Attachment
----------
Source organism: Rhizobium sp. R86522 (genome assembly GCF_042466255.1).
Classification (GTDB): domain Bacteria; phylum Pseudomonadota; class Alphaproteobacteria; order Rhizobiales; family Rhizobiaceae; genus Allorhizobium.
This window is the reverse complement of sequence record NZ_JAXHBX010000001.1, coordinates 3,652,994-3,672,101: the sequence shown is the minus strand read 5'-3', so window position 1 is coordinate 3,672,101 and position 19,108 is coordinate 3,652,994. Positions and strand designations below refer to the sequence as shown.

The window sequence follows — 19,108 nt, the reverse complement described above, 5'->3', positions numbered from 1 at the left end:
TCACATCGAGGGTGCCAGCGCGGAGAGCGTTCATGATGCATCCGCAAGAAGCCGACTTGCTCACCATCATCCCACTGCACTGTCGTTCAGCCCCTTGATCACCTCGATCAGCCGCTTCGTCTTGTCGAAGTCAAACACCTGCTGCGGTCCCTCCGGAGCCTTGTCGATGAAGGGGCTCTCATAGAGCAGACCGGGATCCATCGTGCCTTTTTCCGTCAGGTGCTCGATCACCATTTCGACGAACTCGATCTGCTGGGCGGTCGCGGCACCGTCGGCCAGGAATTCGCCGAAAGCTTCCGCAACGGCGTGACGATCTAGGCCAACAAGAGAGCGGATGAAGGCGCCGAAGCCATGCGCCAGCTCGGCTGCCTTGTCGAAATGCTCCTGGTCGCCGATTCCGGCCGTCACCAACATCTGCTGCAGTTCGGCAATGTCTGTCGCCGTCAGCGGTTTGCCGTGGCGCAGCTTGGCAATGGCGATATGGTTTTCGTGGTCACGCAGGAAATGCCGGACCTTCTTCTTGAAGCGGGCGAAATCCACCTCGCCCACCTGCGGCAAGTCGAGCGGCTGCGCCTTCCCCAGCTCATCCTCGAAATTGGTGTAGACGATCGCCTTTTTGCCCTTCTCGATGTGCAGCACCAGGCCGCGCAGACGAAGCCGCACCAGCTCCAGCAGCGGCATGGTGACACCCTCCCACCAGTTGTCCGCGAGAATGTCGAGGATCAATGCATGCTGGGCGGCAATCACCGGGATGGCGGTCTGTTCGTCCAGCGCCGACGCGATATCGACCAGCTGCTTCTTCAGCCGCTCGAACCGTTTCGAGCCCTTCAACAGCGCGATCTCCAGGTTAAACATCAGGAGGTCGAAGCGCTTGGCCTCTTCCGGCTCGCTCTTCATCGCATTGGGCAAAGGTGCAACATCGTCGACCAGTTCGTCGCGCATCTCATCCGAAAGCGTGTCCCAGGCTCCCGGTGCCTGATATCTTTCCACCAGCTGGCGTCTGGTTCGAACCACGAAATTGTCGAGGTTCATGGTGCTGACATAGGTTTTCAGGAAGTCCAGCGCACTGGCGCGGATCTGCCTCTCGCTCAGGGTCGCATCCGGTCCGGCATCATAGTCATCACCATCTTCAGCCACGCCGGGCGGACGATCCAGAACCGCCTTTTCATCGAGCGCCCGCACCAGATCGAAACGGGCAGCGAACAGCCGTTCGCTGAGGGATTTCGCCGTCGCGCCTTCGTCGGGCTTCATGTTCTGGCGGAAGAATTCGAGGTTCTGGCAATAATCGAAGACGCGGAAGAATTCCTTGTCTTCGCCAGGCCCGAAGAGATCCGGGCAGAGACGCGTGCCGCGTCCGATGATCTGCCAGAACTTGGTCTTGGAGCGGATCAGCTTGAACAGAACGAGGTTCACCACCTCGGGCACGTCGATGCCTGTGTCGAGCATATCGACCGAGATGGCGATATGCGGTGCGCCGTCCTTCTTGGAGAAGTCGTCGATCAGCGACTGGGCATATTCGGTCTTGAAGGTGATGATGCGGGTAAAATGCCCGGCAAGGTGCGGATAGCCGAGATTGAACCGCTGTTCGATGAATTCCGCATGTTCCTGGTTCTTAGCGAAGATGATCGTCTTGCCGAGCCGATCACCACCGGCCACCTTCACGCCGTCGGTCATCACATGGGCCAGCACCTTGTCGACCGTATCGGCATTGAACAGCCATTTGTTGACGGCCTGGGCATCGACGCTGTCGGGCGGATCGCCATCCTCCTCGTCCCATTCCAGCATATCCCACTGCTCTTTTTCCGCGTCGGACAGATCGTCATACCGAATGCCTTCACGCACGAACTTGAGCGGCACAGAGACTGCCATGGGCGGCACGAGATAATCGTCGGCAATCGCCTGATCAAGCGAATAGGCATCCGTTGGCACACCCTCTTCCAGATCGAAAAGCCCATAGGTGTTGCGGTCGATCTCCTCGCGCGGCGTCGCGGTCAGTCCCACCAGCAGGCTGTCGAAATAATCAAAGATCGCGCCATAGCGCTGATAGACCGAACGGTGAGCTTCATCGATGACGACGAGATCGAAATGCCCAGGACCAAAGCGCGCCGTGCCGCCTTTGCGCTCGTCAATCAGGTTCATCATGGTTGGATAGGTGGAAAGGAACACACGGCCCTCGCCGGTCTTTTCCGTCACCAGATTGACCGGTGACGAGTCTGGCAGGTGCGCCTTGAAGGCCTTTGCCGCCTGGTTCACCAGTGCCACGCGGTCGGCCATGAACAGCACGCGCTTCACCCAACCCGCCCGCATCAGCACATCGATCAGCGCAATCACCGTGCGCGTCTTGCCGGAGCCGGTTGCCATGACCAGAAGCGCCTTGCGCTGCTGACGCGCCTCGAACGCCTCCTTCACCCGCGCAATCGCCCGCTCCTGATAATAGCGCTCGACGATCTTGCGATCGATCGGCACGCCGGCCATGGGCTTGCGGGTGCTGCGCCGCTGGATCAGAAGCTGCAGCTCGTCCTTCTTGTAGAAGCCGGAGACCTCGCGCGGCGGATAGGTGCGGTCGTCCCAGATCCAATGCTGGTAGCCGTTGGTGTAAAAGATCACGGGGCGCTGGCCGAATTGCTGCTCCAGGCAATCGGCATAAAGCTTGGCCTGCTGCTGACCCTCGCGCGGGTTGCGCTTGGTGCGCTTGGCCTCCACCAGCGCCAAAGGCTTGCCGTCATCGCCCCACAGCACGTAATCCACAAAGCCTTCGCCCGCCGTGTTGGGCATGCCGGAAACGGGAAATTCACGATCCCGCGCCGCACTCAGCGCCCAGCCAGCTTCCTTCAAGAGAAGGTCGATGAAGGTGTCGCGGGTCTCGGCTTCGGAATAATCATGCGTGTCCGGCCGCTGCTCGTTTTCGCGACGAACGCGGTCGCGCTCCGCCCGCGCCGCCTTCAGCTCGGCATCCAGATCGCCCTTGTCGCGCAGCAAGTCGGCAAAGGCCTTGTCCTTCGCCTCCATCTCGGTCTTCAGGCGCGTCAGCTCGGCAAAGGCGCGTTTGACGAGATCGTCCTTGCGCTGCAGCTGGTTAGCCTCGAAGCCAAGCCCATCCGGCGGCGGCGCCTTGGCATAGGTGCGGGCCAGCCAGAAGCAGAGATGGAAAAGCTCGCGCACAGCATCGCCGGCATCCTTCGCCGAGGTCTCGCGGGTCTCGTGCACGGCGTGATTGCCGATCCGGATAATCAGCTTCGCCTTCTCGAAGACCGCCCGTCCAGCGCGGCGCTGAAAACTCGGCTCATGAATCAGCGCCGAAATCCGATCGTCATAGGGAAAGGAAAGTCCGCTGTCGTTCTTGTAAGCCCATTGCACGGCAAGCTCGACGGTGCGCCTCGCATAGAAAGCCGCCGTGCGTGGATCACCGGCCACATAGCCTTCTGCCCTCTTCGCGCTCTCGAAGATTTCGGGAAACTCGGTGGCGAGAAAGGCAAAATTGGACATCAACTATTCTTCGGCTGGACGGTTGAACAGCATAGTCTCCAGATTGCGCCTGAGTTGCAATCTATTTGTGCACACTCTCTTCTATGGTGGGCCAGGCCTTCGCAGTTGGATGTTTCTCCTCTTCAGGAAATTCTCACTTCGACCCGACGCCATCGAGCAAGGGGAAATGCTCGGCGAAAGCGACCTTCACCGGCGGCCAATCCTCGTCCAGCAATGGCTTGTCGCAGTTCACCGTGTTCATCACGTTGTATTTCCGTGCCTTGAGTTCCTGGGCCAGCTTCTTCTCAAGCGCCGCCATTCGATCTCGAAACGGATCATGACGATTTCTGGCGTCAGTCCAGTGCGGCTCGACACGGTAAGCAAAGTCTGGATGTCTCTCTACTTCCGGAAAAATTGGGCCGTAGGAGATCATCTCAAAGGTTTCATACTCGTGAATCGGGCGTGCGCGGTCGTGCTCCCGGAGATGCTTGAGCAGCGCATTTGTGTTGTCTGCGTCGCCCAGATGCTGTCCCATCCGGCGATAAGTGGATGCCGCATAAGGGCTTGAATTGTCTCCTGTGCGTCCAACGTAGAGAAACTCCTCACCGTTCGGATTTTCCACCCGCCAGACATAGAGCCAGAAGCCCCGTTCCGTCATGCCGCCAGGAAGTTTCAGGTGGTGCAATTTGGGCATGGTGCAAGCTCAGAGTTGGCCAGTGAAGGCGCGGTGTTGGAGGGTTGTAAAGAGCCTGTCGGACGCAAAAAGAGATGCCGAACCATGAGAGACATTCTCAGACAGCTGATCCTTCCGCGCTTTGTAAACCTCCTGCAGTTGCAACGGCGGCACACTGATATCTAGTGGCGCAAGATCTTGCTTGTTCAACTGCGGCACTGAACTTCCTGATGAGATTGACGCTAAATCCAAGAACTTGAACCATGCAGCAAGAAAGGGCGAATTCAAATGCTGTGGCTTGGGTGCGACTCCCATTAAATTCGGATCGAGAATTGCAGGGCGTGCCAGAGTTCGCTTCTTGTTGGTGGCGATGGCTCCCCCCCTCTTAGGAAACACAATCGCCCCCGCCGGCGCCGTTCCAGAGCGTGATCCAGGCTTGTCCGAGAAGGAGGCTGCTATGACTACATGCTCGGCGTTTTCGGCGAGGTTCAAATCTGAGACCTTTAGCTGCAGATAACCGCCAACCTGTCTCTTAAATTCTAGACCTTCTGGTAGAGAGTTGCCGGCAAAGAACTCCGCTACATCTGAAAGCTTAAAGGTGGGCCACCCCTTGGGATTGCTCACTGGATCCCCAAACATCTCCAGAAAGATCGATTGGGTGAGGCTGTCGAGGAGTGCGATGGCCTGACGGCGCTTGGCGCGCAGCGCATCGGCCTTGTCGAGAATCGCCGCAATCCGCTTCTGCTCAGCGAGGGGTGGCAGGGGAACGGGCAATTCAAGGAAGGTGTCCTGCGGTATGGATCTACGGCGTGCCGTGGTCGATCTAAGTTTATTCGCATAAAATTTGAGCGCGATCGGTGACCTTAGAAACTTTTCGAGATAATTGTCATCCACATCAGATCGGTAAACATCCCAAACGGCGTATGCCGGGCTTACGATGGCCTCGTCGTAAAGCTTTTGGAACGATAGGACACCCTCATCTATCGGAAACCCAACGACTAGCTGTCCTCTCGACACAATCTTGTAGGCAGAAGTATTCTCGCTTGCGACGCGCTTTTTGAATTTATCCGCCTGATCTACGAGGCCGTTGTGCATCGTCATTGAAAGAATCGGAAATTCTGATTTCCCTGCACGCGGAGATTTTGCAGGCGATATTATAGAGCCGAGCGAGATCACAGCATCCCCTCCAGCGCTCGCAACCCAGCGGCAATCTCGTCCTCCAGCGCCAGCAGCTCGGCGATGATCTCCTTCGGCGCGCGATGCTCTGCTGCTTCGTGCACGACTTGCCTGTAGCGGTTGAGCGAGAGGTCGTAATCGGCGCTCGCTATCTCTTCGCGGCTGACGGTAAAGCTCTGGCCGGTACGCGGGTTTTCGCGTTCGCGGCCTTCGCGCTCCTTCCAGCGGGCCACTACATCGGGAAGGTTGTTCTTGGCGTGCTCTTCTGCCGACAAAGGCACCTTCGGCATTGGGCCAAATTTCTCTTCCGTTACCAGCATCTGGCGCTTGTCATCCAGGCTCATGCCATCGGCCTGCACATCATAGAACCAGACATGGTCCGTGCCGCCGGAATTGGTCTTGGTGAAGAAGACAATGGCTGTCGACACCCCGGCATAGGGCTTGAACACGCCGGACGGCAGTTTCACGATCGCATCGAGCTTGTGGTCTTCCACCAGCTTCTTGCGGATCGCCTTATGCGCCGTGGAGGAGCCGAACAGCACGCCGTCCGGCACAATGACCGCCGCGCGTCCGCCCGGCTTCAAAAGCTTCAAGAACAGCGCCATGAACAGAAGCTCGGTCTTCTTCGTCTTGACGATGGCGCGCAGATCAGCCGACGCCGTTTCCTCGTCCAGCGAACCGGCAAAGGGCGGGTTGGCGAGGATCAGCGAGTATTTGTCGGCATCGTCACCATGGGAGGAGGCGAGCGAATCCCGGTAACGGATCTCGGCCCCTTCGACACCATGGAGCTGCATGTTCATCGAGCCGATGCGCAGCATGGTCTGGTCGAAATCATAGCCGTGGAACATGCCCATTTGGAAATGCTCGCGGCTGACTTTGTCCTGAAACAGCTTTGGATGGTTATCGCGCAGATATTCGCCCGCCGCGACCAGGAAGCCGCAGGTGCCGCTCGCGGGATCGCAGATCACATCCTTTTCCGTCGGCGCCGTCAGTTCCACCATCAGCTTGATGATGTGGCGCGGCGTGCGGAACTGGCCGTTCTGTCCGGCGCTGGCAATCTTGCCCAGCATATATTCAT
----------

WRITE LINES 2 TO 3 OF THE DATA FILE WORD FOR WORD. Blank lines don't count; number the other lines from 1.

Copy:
Classification (GTDB): domain Bacteria; phylum Pseudomonadota; class Alphaproteobacteria; order Rhizobiales; family Rhizobiaceae; genus Allorhizobium.
This window is the reverse complement of sequence record NZ_JAXHBX010000001.1, coordinates 3,652,994-3,672,101: the sequence shown is the minus strand read 5'-3', so window position 1 is coordinate 3,672,101 and position 19,108 is coordinate 3,652,994. Positions and strand designations below refer to the sequence as shown.